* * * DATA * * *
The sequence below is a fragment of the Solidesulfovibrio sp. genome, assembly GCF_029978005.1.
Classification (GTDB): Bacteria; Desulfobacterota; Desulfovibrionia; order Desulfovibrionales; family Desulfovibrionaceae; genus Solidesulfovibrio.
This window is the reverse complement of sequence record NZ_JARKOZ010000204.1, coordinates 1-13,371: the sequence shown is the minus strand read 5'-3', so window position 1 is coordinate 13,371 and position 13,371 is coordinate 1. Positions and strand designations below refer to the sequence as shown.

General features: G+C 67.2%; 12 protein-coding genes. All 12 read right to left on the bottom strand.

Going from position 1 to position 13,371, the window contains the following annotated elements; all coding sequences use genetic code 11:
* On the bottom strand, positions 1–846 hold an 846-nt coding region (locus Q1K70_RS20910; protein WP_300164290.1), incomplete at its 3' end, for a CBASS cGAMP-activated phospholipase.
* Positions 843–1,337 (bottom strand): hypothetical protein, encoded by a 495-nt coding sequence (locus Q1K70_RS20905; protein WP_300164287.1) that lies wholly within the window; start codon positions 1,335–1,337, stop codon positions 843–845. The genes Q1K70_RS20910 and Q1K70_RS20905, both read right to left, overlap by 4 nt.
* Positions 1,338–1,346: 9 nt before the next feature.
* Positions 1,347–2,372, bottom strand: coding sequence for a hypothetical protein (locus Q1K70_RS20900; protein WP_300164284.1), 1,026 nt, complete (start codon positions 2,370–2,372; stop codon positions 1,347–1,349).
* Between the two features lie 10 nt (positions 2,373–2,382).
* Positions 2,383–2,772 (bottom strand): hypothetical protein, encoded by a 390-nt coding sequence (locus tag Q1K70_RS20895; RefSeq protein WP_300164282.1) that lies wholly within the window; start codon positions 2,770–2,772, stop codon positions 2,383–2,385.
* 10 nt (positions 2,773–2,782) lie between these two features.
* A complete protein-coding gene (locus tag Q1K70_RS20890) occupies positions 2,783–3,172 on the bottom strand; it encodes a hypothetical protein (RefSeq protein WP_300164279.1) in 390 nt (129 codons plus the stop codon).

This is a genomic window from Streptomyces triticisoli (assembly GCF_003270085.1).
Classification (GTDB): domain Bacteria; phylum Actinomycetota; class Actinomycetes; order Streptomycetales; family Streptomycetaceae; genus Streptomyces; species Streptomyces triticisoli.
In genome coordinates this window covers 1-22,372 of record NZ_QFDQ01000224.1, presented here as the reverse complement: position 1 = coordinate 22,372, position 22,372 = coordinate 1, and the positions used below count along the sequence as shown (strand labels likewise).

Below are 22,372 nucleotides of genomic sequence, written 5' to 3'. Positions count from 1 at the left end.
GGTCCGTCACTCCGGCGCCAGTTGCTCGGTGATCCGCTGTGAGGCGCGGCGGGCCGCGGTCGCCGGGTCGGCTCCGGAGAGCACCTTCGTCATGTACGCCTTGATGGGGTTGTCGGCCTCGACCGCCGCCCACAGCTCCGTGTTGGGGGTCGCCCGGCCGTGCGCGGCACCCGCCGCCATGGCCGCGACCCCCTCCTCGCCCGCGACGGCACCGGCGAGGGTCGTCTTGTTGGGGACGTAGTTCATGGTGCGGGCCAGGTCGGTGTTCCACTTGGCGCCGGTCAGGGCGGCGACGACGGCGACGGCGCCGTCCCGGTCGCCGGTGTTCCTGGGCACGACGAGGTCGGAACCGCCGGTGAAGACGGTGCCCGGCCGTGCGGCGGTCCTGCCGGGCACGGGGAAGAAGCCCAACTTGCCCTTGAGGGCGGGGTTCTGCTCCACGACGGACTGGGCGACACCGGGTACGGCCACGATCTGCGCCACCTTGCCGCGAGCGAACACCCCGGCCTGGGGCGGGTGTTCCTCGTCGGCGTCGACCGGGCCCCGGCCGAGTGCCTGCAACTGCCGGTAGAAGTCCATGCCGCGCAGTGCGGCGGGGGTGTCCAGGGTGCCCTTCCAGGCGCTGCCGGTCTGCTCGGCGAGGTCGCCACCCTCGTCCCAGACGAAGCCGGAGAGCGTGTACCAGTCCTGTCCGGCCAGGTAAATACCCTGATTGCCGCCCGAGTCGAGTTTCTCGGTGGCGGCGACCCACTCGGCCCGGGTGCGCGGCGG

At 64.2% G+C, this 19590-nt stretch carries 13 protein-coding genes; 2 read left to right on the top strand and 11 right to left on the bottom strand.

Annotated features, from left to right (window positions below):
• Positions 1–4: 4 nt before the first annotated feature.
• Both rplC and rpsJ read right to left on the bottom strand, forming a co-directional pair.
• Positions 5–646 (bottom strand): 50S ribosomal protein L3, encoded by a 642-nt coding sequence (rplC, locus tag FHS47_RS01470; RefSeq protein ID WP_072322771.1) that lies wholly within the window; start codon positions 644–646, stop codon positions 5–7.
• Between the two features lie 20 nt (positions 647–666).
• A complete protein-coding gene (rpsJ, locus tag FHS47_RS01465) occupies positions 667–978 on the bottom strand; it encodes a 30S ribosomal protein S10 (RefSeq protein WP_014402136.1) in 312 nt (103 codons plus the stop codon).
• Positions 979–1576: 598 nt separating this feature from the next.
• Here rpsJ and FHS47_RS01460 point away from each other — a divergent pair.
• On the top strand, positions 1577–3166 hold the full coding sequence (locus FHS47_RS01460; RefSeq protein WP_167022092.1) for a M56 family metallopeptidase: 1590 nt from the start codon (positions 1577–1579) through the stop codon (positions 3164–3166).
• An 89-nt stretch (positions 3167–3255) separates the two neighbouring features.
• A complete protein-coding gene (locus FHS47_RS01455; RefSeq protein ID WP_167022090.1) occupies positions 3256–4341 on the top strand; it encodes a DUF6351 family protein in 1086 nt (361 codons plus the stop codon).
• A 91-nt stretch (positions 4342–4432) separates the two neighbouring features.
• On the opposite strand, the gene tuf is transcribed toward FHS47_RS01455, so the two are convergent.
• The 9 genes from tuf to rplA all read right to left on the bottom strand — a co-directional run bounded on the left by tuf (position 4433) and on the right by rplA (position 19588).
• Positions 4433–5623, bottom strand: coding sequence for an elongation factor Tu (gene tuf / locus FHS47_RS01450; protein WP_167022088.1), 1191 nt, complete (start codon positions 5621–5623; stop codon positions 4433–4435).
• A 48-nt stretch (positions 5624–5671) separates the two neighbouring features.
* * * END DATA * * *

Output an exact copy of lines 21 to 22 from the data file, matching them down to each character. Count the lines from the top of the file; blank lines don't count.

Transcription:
• Positions 1–4: 4 nt before the first annotated feature.
• Both rplC and rpsJ read right to left on the bottom strand, forming a co-directional pair.